Enjoying ad-free content?
Since July 1, 2024, we have disabled all ads to improve your reading experience.
This commitment costs us $10,000 a month. Your support can help us fill the gap.
Support us
Our journalism is banned in Russia. We need your help to keep providing you with the truth.

Rybolovlev $88M Apartment Buy Disputed

Dmitry Rybolovlev, worth an estimated $9 billion and the world's 100th-richest person according to Forbes, formed a sham entity to buy a Manhattan penthouse for his daughter Yekaterina solely to shield it from his wife Yelena in divorce proceedings, according to a lawsuit filed last week in a New York state court in Manhattan.

Yelena Rybolovleva said she began divorce proceedings in Switzerland in 2008 after 21 years of marriage and that a Geneva court later imposed a freeze on some of her husband's assets.

Despite this, she said her husband has been using marital property to buy a multitude of other assets through a variety of trusts and limited liability companies, hoping to put those assets beyond her reach.

Rybolovleva said those assets include majority ownership in French football club AS Monaco, a $295 million stake in Bank of Cyprus and a $95 million Palm Beach, Florida, home purchased from Donald Trump.

"She wants her fair share," said David Newman, a partner at Day Pitney in New York who represents Rybolovleva. "She hopes to get a substantial judgment in the Swiss divorce, and if there are no assets or only a small amount of  assets from which to satisfy it, it's a Pyrrhic victory."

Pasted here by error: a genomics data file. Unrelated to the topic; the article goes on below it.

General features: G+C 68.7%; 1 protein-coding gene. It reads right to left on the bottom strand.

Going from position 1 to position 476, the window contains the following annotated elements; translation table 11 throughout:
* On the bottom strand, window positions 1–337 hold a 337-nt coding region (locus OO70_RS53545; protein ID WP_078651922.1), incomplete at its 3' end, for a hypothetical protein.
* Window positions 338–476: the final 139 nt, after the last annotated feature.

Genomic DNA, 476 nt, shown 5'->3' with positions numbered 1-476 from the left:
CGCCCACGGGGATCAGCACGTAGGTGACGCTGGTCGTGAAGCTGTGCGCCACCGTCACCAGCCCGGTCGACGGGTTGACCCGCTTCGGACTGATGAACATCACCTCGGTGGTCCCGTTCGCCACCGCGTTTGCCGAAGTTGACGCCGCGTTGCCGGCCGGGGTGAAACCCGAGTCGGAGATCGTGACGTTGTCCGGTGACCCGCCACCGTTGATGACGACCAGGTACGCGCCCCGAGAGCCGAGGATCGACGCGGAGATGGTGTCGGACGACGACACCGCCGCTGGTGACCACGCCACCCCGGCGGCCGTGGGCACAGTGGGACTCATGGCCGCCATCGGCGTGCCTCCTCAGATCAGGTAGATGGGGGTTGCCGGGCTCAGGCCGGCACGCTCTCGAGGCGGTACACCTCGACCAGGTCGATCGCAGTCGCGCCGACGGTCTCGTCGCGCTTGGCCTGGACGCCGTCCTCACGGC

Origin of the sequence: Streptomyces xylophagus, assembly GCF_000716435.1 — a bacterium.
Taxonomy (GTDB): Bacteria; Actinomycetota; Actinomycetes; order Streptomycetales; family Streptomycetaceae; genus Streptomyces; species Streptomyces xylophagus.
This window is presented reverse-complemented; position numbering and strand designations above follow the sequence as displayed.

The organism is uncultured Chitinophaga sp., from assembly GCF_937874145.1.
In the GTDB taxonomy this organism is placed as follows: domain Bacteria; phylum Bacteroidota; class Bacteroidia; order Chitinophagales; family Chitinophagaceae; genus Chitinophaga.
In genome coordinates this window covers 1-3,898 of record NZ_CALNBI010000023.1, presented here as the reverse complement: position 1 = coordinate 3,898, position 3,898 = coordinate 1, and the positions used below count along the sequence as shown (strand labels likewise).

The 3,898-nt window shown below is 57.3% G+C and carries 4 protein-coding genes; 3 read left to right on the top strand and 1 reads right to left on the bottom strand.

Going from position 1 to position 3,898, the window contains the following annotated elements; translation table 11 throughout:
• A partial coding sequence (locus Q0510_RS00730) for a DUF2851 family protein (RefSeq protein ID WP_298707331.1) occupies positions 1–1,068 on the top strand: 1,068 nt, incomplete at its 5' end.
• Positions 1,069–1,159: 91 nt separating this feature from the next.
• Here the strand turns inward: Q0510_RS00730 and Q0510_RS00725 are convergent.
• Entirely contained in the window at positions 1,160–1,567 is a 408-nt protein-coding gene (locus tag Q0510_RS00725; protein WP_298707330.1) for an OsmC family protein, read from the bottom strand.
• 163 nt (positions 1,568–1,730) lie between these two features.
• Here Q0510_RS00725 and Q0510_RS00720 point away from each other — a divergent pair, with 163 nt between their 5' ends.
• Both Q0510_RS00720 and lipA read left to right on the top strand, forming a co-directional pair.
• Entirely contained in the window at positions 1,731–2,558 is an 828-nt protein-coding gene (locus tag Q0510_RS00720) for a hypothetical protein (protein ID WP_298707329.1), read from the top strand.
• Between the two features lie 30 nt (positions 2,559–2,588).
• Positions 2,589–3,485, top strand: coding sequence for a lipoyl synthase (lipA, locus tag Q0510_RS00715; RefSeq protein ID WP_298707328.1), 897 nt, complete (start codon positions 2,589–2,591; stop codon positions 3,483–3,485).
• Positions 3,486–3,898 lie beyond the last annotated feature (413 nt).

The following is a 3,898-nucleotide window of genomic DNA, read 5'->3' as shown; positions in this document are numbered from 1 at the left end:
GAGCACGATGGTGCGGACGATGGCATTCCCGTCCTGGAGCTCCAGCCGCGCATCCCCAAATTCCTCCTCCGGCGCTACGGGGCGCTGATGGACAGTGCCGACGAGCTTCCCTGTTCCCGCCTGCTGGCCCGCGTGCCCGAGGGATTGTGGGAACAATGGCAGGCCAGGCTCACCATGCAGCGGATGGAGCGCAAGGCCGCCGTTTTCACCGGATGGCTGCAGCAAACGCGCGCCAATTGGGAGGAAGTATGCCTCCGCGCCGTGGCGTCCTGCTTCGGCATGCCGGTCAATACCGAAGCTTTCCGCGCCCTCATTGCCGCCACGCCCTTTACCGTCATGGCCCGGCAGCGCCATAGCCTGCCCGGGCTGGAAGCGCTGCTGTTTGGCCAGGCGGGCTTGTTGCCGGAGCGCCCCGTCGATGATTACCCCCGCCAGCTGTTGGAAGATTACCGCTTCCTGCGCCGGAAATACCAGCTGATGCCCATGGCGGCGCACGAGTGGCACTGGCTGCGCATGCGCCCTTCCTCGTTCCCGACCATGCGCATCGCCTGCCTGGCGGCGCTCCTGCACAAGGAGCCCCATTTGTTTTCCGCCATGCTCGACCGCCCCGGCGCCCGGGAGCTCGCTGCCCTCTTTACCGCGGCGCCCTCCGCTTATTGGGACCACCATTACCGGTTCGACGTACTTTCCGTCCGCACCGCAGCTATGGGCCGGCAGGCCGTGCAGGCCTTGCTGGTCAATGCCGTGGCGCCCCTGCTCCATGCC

Rybolovleva has filed a similar lawsuit in Florida over the Palm Beach home.

The Feb. 15 purchase of the penthouse for $88 million from former Citigroup chief executive Sanford "Sandy" Weill and his wife Joan has been described as the highest price ever paid for a Manhattan apartment.

… we have a small favor to ask. As you may have heard, The Moscow Times, an independent news source for over 30 years, has been unjustly branded as a "foreign agent" by the Russian government. This blatant attempt to silence our voice is a direct assault on the integrity of journalism and the values we hold dear.

We, the journalists of The Moscow Times, refuse to be silenced. Our commitment to providing accurate and unbiased reporting on Russia remains unshaken. But we need your help to continue our critical mission.

Your support, no matter how small, makes a world of difference. If you can, please support us monthly starting from just $2. It's quick to set up, and you can be confident that you're making a significant impact every month by supporting open, independent journalism. Thank you.

paiment methods
Not ready to support today?
Remind me later.

Read more